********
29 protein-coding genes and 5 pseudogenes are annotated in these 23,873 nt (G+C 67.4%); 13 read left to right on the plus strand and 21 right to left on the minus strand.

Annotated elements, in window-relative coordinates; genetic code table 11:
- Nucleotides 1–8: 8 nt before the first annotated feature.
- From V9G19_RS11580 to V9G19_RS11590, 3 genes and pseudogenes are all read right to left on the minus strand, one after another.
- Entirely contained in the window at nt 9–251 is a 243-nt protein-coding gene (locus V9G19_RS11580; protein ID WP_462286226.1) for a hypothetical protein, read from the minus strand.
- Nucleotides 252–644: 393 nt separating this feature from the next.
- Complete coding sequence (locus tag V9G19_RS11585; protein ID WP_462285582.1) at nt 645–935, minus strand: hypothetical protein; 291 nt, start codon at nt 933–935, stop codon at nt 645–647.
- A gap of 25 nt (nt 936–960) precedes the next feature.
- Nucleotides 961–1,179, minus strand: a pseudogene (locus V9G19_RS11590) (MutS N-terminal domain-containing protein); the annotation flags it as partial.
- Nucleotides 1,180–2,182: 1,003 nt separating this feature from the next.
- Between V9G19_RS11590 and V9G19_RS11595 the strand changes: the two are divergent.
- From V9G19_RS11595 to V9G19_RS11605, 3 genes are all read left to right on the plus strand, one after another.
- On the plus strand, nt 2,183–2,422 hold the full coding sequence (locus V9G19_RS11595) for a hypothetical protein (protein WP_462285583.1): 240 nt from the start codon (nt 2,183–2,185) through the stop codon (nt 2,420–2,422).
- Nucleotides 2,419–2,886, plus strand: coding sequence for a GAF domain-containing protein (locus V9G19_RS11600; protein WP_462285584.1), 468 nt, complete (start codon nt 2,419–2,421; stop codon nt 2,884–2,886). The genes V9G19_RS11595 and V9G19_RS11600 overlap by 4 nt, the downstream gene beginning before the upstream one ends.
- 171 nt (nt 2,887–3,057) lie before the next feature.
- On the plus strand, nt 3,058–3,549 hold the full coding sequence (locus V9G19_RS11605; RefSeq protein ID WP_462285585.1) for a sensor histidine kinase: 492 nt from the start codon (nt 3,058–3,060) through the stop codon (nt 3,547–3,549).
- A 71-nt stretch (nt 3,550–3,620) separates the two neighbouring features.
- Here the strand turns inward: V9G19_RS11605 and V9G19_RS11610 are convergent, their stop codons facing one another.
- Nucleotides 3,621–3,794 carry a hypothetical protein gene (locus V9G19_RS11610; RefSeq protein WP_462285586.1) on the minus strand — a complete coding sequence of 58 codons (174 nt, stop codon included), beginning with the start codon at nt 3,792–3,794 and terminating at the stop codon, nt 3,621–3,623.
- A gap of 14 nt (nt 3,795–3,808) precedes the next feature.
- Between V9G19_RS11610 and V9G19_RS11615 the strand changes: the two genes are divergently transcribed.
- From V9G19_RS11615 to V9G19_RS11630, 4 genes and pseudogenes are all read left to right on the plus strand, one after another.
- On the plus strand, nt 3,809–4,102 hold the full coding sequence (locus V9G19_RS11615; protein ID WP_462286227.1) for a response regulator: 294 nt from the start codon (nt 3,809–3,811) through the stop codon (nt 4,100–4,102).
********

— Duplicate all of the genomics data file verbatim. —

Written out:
29 protein-coding genes and 5 pseudogenes are annotated in these 23,873 nt (G+C 67.4%); 13 read left to right on the plus strand and 21 right to left on the minus strand.

Annotated elements, in window-relative coordinates; genetic code table 11:
- Nucleotides 1–8: 8 nt before the first annotated feature.
- From V9G19_RS11580 to V9G19_RS11590, 3 genes and pseudogenes are all read right to left on the minus strand, one after another.
- Entirely contained in the window at nt 9–251 is a 243-nt protein-coding gene (locus V9G19_RS11580; protein ID WP_462286226.1) for a hypothetical protein, read from the minus strand.
- Nucleotides 252–644: 393 nt separating this feature from the next.
- Complete coding sequence (locus tag V9G19_RS11585; protein ID WP_462285582.1) at nt 645–935, minus strand: hypothetical protein; 291 nt, start codon at nt 933–935, stop codon at nt 645–647.
- A gap of 25 nt (nt 936–960) precedes the next feature.
- Nucleotides 961–1,179, minus strand: a pseudogene (locus V9G19_RS11590) (MutS N-terminal domain-containing protein); the annotation flags it as partial.
- Nucleotides 1,180–2,182: 1,003 nt separating this feature from the next.
- Between V9G19_RS11590 and V9G19_RS11595 the strand changes: the two are divergent.
- From V9G19_RS11595 to V9G19_RS11605, 3 genes are all read left to right on the plus strand, one after another.
- On the plus strand, nt 2,183–2,422 hold the full coding sequence (locus V9G19_RS11595) for a hypothetical protein (protein WP_462285583.1): 240 nt from the start codon (nt 2,183–2,185) through the stop codon (nt 2,420–2,422).
- Nucleotides 2,419–2,886, plus strand: coding sequence for a GAF domain-containing protein (locus V9G19_RS11600; protein WP_462285584.1), 468 nt, complete (start codon nt 2,419–2,421; stop codon nt 2,884–2,886). The genes V9G19_RS11595 and V9G19_RS11600 overlap by 4 nt, the downstream gene beginning before the upstream one ends.
- 171 nt (nt 2,887–3,057) lie before the next feature.
- On the plus strand, nt 3,058–3,549 hold the full coding sequence (locus V9G19_RS11605; RefSeq protein ID WP_462285585.1) for a sensor histidine kinase: 492 nt from the start codon (nt 3,058–3,060) through the stop codon (nt 3,547–3,549).
- A 71-nt stretch (nt 3,550–3,620) separates the two neighbouring features.
- Here the strand turns inward: V9G19_RS11605 and V9G19_RS11610 are convergent, their stop codons facing one another.
- Nucleotides 3,621–3,794 carry a hypothetical protein gene (locus V9G19_RS11610; RefSeq protein WP_462285586.1) on the minus strand — a complete coding sequence of 58 codons (174 nt, stop codon included), beginning with the start codon at nt 3,792–3,794 and terminating at the stop codon, nt 3,621–3,623.
- A gap of 14 nt (nt 3,795–3,808) precedes the next feature.
- Between V9G19_RS11610 and V9G19_RS11615 the strand changes: the two genes are divergently transcribed.
- From V9G19_RS11615 to V9G19_RS11630, 4 genes and pseudogenes are all read left to right on the plus strand, one after another.
- On the plus strand, nt 3,809–4,102 hold the full coding sequence (locus V9G19_RS11615; protein ID WP_462286227.1) for a response regulator: 294 nt from the start codon (nt 3,809–3,811) through the stop codon (nt 4,100–4,102).